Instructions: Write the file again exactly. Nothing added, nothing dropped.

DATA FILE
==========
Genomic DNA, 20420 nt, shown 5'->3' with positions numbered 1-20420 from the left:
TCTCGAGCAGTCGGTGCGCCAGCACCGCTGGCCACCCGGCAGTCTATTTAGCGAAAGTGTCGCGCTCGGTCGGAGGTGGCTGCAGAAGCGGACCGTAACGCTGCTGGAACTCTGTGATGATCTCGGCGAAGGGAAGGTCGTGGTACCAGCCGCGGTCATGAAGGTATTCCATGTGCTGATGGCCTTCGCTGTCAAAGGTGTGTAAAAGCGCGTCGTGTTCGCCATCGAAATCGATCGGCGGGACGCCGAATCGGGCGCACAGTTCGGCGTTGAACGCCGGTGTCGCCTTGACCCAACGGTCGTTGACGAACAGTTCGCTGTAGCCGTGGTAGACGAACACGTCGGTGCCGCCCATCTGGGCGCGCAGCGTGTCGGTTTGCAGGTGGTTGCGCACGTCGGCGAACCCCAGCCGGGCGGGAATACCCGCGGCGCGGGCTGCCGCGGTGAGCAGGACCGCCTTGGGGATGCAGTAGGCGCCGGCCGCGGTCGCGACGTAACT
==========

Genomic DNA, 20420 nt, shown 5'->3' with positions numbered 1-20420 from the left:
TCTCGAGCAGTCGGTGCGCCAGCACCGCTGGCCACCCGGCAGTCTATTTAGCGAAAGTGTCGCGCTCGGTCGGAGGTGGCTGCAGAAGCGGACCGTAACGCTGCTGGAACTCTGTGATGATCTCGGCGAAGGGAAGGTCGTGGTACCAGCCGCGGTCATGAAGGTATTCCATGTGCTGATGGCCTTCGCTGTCAAAGGTGTGTAAAAGCGCGTCGTGTTCGCCATCGAAATCGATCGGCGGGACGCCGAATCGGGCGCACAGTTCGGCGTTGAACGCCGGTGTCGCCTTGACCCAACGGTCGTTGACGAACAGTTCGCTGTAGCCGTGGTAGACGAACACGTCGGTGCCGCCCATCTGGGCGCGCAGCGTGTCGGTTTGCAGGTGGTTGCGCACGTCGGCGAACCCCAGCCGGGCGGGAATACCCGCGGCGCGGGCTGCCGCGGTGAGCAGGACCGCCTTGGGGATGCAGTAGGCGCCGGCCGCGGTCGCGACGTAACT